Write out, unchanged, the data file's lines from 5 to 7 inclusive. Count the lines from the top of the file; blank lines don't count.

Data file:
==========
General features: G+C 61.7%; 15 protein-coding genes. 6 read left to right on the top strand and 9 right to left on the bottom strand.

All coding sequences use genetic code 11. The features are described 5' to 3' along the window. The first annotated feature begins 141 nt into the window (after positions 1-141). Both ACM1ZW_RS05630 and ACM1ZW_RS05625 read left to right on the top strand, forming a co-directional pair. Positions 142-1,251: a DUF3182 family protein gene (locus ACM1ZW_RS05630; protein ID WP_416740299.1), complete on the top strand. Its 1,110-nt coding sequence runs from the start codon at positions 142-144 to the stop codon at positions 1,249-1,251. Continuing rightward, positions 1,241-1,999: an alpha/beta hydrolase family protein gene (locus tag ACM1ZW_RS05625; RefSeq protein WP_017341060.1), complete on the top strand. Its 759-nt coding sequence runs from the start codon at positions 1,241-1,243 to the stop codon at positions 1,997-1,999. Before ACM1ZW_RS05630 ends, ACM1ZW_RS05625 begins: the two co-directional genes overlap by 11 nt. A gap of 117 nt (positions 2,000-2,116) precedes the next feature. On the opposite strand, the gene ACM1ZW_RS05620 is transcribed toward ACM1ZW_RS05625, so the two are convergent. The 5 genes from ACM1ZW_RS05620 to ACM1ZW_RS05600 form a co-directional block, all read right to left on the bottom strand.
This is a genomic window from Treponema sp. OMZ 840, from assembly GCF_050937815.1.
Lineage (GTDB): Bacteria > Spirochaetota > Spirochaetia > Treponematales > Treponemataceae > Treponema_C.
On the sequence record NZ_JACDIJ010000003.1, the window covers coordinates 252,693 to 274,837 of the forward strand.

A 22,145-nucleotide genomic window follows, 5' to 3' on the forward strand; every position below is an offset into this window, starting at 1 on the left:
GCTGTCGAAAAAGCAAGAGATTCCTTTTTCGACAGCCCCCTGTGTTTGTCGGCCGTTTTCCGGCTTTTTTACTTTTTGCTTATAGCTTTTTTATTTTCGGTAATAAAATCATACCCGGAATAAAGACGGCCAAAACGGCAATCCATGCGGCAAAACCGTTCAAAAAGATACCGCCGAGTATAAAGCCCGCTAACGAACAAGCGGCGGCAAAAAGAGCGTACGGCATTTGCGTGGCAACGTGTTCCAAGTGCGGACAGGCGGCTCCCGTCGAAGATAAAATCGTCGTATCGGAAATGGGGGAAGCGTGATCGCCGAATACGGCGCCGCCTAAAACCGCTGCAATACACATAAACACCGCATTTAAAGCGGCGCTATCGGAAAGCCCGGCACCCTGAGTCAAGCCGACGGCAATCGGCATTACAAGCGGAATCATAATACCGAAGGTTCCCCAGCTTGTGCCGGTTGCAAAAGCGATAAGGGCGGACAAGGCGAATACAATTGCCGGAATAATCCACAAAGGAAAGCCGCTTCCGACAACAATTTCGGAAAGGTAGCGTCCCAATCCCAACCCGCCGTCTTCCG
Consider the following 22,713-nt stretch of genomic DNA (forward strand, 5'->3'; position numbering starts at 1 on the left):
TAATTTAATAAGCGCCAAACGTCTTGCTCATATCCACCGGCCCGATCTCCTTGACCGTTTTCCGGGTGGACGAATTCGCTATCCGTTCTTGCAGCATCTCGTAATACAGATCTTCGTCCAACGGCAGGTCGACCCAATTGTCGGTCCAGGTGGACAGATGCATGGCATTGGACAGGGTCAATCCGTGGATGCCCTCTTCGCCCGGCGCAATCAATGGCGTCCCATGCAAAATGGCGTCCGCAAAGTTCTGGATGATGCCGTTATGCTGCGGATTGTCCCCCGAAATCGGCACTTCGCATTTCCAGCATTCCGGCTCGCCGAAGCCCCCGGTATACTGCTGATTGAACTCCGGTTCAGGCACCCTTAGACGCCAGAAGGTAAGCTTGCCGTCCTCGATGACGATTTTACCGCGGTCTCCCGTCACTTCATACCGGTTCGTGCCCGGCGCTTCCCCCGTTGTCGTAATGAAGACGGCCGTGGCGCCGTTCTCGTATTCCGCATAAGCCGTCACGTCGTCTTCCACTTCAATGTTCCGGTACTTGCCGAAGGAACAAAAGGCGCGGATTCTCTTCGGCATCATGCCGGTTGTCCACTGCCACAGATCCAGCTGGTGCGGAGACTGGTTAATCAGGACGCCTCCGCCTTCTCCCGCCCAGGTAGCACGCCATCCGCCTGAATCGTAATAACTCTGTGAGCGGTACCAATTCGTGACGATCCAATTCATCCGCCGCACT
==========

On the sequence record NZ_JACDIJ010000003.1, the window covers coordinates 252,693 to 274,837 of the forward strand.

A 22,145-nucleotide genomic window follows, 5' to 3' on the forward strand; every position below is an offset into this window, starting at 1 on the left:
GCTGTCGAAAAAGCAAGAGATTCCTTTTTCGACAGCCCCCTGTGTTTGTCGGCCGTTTTCCGGCTTTTTTACTTTTTGCTTATAGCTTTTTTATTTTCGGTAATAAAATCATACCCGGAATAAAGACGGCCAAAACGGCAATCCATGCGGCAAAACCGTTCAAAAAGATACCGCCGAGTATAAAGCCCGCTAACGAACAAGCGGCGGCAAAAAGAGCGTACGGCATTTGCGTGGCAACGTGTTCCAAGTGCGGACAGGCGGCTCCCGTCGAAGATAAAATCGTCGTATCGGAAATGGGGGAAGCGTGATCGCCGAATACGGCGCCGCCTAAAACCGCTGCAATACACATAAACACCGCATTTAAAGCGGCGCTATCGGAAAGCCCGGCACCCTGAGTCAAGCCGACGGCAATCGGCATTACAAGCGGAATCATAATACCGAAGGTTCCCCAGCTTGTGCCGGTTGCAAAAGCGATAAGGGCGGACAAGGCGAATACAATTGCCGGAATAATCCACAAAGGAAAGCCGCTTCCGACAACAATTTCGGAAAGGTAGCGTCCCAATCCCAACCCGCCGTCTTCCG